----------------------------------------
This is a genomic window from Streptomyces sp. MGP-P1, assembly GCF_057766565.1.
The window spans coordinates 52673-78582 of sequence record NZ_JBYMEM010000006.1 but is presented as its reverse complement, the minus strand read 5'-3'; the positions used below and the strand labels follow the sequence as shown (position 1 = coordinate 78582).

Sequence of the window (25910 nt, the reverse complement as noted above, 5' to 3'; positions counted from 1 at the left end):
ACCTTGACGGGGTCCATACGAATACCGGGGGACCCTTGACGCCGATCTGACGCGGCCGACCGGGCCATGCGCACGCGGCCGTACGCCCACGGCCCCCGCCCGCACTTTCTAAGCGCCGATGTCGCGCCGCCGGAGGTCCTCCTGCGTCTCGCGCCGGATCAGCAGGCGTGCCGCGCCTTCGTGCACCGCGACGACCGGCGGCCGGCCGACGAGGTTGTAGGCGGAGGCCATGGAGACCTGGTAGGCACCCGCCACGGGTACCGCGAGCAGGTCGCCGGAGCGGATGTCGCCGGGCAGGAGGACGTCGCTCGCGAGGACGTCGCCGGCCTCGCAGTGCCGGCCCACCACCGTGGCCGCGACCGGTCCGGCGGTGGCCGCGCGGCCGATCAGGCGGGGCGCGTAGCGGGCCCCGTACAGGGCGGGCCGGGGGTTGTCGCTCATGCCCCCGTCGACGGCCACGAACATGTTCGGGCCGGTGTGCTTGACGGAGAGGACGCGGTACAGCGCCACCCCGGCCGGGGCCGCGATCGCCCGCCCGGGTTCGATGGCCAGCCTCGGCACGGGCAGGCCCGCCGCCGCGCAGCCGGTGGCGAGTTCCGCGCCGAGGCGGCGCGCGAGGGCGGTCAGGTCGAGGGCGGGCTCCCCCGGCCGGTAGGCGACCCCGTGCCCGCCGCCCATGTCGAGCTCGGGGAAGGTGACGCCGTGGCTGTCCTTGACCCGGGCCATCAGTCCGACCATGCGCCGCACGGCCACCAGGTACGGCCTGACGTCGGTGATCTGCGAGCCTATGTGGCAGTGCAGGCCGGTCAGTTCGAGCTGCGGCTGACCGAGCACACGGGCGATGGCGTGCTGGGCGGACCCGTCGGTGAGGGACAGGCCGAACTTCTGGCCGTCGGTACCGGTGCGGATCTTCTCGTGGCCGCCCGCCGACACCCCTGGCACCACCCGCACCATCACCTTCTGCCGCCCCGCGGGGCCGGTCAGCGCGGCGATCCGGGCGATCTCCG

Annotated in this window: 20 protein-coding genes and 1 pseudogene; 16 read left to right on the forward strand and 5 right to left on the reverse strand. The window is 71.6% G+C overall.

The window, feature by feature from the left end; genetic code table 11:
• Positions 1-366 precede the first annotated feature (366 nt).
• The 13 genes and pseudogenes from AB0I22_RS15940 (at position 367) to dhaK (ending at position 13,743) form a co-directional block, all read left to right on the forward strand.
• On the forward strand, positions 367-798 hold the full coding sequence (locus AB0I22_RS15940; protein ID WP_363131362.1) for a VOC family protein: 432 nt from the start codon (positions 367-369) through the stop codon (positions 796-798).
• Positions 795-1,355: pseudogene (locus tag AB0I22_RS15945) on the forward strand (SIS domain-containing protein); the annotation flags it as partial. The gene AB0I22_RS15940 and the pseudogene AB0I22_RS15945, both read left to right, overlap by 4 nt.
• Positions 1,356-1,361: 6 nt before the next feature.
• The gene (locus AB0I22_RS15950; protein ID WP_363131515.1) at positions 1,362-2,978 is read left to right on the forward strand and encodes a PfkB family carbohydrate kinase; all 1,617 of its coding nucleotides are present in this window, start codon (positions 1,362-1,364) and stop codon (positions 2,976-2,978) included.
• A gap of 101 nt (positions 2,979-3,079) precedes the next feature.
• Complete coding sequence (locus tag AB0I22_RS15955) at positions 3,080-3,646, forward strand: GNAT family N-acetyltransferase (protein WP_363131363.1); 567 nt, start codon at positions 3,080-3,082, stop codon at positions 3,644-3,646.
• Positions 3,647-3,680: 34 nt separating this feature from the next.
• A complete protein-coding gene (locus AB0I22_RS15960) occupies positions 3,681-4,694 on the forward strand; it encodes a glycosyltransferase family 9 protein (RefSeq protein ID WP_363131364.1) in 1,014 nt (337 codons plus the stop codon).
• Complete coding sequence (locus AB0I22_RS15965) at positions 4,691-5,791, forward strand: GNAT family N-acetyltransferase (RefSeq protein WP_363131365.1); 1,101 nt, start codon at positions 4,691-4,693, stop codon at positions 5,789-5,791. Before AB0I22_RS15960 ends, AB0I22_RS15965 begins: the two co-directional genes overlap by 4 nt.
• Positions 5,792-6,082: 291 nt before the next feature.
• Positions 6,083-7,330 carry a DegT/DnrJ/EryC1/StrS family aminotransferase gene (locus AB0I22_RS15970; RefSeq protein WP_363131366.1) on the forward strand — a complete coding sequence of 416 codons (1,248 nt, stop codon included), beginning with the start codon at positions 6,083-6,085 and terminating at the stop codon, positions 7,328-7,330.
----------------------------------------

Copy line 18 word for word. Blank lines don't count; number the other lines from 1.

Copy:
• Positions 5,792-6,082: 291 nt before the next feature.